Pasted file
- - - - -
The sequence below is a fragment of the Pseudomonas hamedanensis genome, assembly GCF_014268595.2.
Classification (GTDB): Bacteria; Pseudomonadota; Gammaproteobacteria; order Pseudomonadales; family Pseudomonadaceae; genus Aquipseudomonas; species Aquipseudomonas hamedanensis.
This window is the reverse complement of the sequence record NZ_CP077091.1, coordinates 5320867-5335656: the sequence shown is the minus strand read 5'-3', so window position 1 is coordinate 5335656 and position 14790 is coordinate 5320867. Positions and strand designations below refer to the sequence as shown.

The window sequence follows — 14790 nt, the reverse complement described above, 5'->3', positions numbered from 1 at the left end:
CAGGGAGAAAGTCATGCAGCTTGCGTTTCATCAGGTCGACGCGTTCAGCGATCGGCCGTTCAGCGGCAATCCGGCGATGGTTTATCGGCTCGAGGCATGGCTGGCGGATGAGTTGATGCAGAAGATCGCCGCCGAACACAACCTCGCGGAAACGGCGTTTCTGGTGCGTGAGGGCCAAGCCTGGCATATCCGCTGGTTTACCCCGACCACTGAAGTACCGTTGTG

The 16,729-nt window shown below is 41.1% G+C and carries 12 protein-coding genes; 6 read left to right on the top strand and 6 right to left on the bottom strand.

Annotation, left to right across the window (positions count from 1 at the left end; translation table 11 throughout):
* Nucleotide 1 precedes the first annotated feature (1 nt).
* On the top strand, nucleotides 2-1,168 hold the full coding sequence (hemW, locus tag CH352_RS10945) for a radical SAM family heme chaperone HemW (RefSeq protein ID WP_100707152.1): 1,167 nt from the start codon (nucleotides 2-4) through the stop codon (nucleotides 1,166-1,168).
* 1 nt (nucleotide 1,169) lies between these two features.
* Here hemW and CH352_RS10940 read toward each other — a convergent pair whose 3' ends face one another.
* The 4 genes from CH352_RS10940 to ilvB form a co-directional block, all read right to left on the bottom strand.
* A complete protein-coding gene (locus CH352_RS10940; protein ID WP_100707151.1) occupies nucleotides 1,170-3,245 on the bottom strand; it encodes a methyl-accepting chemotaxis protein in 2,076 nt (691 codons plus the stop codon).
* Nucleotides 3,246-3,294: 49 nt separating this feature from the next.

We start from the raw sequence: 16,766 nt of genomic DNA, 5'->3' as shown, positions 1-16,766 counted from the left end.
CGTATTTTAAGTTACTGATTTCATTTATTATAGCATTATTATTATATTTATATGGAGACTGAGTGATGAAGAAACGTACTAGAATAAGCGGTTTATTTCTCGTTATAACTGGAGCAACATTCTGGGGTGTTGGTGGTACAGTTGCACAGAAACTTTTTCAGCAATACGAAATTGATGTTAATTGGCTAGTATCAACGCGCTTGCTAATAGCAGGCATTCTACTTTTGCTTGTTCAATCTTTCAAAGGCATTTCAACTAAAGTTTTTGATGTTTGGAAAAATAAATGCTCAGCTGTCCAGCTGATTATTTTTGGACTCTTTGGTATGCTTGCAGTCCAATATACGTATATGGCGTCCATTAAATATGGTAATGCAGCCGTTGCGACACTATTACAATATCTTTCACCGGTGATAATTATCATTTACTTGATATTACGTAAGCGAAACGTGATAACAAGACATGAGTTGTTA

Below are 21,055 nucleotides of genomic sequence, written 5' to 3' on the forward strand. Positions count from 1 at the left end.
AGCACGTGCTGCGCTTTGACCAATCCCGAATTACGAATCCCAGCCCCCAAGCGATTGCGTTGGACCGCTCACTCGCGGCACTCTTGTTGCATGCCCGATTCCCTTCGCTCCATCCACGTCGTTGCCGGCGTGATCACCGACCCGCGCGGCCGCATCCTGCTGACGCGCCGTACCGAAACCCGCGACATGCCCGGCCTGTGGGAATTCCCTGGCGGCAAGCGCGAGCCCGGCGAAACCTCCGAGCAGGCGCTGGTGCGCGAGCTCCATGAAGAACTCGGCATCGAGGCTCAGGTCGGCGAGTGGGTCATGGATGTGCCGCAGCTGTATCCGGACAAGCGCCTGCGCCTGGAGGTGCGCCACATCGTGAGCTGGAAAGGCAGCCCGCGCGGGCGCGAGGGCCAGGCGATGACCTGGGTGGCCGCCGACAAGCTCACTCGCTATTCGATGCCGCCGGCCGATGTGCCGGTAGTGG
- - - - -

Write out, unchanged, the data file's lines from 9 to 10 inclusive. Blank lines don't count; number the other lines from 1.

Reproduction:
* On the top strand, nucleotides 2-1,168 hold the full coding sequence (hemW, locus tag CH352_RS10945) for a radical SAM family heme chaperone HemW (RefSeq protein ID WP_100707152.1): 1,167 nt from the start codon (nucleotides 2-4) through the stop codon (nucleotides 1,166-1,168).
* 1 nt (nucleotide 1,169) lies between these two features.